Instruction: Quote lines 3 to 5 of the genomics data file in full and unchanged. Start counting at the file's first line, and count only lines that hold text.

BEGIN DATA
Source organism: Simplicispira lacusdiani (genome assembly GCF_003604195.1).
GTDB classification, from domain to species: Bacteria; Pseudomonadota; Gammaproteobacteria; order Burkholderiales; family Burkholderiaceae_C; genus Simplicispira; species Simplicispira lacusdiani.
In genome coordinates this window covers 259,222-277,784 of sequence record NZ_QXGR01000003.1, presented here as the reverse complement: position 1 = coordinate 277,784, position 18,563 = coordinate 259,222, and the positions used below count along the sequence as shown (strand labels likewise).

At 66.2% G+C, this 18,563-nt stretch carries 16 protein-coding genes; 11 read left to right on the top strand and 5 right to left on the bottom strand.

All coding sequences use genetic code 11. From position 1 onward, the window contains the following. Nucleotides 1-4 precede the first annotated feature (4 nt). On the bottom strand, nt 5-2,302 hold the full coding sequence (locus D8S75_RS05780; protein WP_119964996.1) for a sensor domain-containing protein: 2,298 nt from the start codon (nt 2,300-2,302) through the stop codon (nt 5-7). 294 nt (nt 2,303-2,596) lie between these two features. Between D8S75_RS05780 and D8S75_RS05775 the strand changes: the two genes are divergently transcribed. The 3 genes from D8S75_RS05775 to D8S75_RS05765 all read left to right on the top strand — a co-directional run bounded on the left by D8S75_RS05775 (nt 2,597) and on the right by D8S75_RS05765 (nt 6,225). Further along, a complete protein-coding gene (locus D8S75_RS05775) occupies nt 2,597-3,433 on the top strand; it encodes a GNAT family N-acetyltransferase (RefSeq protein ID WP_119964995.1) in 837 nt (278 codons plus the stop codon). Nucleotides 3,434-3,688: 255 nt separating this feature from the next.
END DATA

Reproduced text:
In genome coordinates this window covers 259,222-277,784 of sequence record NZ_QXGR01000003.1, presented here as the reverse complement: position 1 = coordinate 277,784, position 18,563 = coordinate 259,222, and the positions used below count along the sequence as shown (strand labels likewise).

At 66.2% G+C, this 18,563-nt stretch carries 16 protein-coding genes; 11 read left to right on the top strand and 5 right to left on the bottom strand.

All coding sequences use genetic code 11. From position 1 onward, the window contains the following. Nucleotides 1-4 precede the first annotated feature (4 nt). On the bottom strand, nt 5-2,302 hold the full coding sequence (locus D8S75_RS05780; protein WP_119964996.1) for a sensor domain-containing protein: 2,298 nt from the start codon (nt 2,300-2,302) through the stop codon (nt 5-7). 294 nt (nt 2,303-2,596) lie between these two features. Between D8S75_RS05780 and D8S75_RS05775 the strand changes: the two genes are divergently transcribed. The 3 genes from D8S75_RS05775 to D8S75_RS05765 all read left to right on the top strand — a co-directional run bounded on the left by D8S75_RS05775 (nt 2,597) and on the right by D8S75_RS05765 (nt 6,225). Further along, a complete protein-coding gene (locus D8S75_RS05775) occupies nt 2,597-3,433 on the top strand; it encodes a GNAT family N-acetyltransferase (RefSeq protein ID WP_119964995.1) in 837 nt (278 codons plus the stop codon). Nucleotides 3,434-3,688: 255 nt separating this feature from the next.